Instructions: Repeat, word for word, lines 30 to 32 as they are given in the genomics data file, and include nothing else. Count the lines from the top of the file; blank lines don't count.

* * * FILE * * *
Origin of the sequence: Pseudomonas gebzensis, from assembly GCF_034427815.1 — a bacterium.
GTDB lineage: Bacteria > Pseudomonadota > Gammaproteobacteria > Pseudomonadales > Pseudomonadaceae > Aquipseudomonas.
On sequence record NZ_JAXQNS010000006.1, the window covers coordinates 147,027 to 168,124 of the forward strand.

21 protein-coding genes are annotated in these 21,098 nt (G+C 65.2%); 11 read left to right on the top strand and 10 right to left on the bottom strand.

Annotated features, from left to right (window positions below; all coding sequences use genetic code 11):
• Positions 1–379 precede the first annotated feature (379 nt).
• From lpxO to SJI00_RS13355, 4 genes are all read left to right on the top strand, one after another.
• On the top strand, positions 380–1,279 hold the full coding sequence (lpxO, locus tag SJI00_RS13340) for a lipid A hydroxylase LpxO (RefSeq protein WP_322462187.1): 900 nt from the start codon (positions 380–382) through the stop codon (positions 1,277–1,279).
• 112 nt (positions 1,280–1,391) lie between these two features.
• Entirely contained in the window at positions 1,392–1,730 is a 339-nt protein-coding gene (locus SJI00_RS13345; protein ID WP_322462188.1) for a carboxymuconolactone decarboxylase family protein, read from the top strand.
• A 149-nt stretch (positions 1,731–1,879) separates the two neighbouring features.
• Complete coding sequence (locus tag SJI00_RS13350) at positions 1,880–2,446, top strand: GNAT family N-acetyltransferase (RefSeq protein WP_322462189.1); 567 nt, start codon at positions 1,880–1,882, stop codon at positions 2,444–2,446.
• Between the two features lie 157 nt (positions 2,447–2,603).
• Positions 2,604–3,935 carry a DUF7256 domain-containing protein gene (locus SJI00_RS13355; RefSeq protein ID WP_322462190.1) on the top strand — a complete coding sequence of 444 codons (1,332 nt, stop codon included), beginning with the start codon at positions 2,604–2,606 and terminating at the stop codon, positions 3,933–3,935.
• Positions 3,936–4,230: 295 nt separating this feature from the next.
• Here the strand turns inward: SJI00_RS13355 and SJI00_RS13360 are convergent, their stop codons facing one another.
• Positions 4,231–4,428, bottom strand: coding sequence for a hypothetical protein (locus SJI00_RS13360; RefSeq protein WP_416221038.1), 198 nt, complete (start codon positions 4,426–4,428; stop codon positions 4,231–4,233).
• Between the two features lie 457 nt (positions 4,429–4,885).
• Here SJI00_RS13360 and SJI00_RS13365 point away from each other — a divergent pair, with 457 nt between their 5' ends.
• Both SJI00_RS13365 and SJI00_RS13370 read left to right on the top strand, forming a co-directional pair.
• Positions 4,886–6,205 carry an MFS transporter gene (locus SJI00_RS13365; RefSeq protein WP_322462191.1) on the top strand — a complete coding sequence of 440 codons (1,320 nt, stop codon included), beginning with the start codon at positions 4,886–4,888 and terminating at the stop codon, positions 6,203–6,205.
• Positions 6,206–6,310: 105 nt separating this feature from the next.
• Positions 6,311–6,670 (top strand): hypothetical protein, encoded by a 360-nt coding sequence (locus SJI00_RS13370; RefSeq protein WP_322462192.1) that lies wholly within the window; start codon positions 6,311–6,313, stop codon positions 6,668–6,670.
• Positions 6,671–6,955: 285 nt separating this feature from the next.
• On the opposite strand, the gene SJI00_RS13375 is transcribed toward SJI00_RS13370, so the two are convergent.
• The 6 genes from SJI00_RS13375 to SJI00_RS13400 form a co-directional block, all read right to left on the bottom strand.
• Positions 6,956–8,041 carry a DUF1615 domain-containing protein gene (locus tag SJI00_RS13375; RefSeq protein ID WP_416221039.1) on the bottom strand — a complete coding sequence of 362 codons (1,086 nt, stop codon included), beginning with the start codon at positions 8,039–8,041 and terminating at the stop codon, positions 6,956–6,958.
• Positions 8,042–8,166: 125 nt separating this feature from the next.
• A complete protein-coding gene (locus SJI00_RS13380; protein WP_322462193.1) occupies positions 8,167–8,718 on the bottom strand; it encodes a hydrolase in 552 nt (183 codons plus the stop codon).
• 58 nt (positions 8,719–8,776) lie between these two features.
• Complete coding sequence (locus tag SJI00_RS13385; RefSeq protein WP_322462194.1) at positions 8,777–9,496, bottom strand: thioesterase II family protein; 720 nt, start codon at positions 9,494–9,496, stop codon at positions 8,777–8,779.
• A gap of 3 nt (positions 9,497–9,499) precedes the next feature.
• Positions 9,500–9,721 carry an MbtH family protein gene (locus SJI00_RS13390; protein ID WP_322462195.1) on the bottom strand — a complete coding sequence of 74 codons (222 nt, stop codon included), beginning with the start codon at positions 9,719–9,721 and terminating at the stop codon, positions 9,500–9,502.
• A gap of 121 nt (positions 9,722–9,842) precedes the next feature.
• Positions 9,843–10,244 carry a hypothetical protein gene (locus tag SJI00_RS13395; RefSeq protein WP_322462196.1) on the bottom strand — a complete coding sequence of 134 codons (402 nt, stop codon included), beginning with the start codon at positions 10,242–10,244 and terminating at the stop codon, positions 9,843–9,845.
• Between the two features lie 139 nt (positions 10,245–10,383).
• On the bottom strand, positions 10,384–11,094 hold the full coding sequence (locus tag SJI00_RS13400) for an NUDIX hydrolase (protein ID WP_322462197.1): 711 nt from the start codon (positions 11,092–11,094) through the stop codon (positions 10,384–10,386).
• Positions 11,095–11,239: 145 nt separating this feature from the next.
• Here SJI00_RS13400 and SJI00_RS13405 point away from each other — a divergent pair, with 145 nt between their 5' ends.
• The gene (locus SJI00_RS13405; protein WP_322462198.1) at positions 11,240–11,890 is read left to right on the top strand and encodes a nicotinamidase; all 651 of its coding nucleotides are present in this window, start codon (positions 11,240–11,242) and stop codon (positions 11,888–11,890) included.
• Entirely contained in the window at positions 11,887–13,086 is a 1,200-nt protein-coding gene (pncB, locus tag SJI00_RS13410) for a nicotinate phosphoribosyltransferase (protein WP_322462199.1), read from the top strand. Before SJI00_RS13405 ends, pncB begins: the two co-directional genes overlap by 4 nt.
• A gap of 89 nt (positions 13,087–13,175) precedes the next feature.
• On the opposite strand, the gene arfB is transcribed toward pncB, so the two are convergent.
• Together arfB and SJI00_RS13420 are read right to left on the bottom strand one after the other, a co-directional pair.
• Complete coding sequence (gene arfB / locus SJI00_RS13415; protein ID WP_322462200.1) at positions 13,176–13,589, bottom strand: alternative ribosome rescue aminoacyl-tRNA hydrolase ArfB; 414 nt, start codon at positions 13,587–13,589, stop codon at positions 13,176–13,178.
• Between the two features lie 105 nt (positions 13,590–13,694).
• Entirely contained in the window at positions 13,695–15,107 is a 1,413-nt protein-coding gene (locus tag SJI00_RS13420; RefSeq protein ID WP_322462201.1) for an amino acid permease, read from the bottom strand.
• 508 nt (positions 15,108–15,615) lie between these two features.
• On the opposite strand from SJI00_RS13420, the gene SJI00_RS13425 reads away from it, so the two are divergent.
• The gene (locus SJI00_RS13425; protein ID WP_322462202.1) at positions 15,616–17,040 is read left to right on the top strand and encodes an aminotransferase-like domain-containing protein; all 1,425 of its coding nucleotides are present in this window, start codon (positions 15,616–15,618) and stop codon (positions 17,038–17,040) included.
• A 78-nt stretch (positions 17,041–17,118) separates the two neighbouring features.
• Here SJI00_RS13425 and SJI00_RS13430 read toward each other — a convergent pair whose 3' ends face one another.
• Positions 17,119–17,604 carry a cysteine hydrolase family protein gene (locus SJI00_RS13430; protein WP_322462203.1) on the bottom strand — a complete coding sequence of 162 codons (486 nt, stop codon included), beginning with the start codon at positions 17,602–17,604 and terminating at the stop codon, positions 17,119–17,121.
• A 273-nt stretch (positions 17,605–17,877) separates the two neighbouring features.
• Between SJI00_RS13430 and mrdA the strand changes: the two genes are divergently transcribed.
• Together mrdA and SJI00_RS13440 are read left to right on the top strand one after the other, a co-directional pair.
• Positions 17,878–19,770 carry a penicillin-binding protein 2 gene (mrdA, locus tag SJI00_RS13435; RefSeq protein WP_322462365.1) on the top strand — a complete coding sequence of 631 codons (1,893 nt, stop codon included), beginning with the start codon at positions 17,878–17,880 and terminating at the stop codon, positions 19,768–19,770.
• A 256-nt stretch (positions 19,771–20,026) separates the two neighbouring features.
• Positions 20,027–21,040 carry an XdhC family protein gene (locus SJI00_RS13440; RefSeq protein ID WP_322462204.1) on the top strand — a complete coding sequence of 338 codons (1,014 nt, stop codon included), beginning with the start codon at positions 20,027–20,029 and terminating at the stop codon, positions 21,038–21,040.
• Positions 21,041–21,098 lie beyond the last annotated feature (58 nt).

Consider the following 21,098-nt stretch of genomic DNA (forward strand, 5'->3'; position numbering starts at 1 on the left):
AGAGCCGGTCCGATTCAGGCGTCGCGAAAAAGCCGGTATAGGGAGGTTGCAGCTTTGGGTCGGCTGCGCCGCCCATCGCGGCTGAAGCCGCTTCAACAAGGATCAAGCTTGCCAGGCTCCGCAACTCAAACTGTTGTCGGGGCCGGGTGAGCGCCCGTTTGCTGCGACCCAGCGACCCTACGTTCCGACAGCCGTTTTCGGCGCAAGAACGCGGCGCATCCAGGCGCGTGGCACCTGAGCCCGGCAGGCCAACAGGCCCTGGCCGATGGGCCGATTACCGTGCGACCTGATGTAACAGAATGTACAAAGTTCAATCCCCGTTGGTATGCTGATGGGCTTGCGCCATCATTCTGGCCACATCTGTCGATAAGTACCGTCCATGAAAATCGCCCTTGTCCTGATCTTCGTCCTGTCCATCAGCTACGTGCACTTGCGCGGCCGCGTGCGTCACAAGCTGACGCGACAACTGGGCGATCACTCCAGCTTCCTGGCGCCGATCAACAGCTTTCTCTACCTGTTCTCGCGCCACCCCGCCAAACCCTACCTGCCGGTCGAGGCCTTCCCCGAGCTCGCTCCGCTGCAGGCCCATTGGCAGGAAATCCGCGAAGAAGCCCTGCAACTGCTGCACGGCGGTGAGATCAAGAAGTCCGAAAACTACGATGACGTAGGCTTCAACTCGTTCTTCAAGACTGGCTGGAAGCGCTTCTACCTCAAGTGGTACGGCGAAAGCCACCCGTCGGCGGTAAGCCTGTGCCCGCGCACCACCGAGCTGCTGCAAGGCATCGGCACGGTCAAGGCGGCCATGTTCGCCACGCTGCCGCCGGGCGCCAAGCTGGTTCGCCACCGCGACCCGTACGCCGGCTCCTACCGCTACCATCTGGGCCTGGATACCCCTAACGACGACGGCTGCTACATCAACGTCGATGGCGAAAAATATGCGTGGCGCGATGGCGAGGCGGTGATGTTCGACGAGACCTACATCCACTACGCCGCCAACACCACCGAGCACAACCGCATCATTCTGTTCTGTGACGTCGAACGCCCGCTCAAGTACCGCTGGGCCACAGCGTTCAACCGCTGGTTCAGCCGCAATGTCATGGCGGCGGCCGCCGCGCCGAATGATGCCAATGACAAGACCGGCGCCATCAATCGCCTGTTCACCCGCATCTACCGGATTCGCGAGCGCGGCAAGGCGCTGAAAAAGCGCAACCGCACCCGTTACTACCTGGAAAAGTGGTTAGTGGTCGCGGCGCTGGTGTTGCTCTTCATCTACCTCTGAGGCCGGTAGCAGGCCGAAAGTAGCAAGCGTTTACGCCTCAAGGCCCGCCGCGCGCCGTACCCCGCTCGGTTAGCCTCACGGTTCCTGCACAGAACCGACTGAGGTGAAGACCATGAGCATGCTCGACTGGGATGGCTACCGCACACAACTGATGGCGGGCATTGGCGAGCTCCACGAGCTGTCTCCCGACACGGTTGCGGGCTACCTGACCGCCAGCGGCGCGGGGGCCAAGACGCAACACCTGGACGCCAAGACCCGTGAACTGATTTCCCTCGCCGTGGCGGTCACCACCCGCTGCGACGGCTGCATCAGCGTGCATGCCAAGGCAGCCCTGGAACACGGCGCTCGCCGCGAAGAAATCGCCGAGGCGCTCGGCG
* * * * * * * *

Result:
• 58 nt (positions 8,719–8,776) lie between these two features.
• Complete coding sequence (locus tag SJI00_RS13385; RefSeq protein WP_322462194.1) at positions 8,777–9,496, bottom strand: thioesterase II family protein; 720 nt, start codon at positions 9,494–9,496, stop codon at positions 8,777–8,779.
• A gap of 3 nt (positions 9,497–9,499) precedes the next feature.